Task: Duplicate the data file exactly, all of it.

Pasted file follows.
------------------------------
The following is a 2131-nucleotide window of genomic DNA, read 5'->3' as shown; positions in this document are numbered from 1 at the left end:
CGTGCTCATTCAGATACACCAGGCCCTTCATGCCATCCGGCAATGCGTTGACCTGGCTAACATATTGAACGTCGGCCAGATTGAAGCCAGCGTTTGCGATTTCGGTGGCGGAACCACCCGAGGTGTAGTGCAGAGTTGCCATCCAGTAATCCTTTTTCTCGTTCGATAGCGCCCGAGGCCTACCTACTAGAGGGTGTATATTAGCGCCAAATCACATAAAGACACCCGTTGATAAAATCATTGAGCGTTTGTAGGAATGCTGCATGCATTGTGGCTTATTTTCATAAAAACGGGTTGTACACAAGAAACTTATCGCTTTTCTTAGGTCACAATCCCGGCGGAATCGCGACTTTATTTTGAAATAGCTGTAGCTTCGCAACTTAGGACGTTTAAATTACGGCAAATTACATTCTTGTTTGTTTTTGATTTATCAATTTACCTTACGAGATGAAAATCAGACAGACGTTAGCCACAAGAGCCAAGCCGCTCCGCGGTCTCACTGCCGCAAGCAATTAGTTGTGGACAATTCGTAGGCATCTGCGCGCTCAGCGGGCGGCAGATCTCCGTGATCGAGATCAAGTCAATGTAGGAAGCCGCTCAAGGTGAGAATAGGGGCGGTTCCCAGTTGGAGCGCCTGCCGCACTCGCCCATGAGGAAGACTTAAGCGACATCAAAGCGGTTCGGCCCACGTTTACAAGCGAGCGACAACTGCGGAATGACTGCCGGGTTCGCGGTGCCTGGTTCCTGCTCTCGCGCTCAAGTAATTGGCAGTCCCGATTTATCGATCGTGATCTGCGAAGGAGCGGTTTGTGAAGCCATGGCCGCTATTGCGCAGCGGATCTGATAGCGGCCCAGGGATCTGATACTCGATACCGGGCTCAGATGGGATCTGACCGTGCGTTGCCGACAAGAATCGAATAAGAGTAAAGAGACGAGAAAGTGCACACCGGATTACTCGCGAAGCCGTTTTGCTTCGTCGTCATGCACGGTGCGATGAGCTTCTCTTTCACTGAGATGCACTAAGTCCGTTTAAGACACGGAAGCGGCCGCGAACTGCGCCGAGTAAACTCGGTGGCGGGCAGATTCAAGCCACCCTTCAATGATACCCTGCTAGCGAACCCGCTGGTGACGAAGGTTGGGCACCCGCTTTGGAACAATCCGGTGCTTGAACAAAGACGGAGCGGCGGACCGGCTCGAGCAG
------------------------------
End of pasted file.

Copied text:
The following is a 2131-nucleotide window of genomic DNA, read 5'->3' as shown; positions in this document are numbered from 1 at the left end:
CGTGCTCATTCAGATACACCAGGCCCTTCATGCCATCCGGCAATGCGTTGACCTGGCTAACATATTGAACGTCGGCCAGATTGAAGCCAGCGTTTGCGATTTCGGTGGCGGAACCACCCGAGGTGTAGTGCAGAGTTGCCATCCAGTAATCCTTTTTCTCGTTCGATAGCGCCCGAGGCCTACCTACTAGAGGGTGTATATTAGCGCCAAATCACATAAAGACACCCGTTGATAAAATCATTGAGCGTTTGTAGGAATGCTGCATGCATTGTGGCTTATTTTCATAAAAACGGGTTGTACACAAGAAACTTATCGCTTTTCTTAGGTCACAATCCCGGCGGAATCGCGACTTTATTTTGAAATAGCTGTAGCTTCGCAACTTAGGACGTTTAAATTACGGCAAATTACATTCTTGTTTGTTTTTGATTTATCAATTTACCTTACGAGATGAAAATCAGACAGACGTTAGCCACAAGAGCCAAGCCGCTCCGCGGTCTCACTGCCGCAAGCAATTAGTTGTGGACAATTCGTAGGCATCTGCGCGCTCAGCGGGCGGCAGATCTCCGTGATCGAGATCAAGTCAATGTAGGAAGCCGCTCAAGGTGAGAATAGGGGCGGTTCCCAGTTGGAGCGCCTGCCGCACTCGCCCATGAGGAAGACTTAAGCGACATCAAAGCGGTTCGGCCCACGTTTACAAGCGAGCGACAACTGCGGAATGACTGCCGGGTTCGCGGTGCCTGGTTCCTGCTCTCGCGCTCAAGTAATTGGCAGTCCCGATTTATCGATCGTGATCTGCGAAGGAGCGGTTTGTGAAGCCATGGCCGCTATTGCGCAGCGGATCTGATAGCGGCCCAGGGATCTGATACTCGATACCGGGCTCAGATGGGATCTGACCGTGCGTTGCCGACAAGAATCGAATAAGAGTAAAGAGACGAGAAAGTGCACACCGGATTACTCGCGAAGCCGTTTTGCTTCGTCGTCATGCACGGTGCGATGAGCTTCTCTTTCACTGAGATGCACTAAGTCCGTTTAAGACACGGAAGCGGCCGCGAACTGCGCCGAGTAAACTCGGTGGCGGGCAGATTCAAGCCACCCTTCAATGATACCCTGCTAGCGAACCCGCTGGTGACGAAGGTTGGGCACCCGCTTTGGAACAATCCGGTGCTTGAACAAAGACGGAGCGGCGGACCGGCTCGAGCAG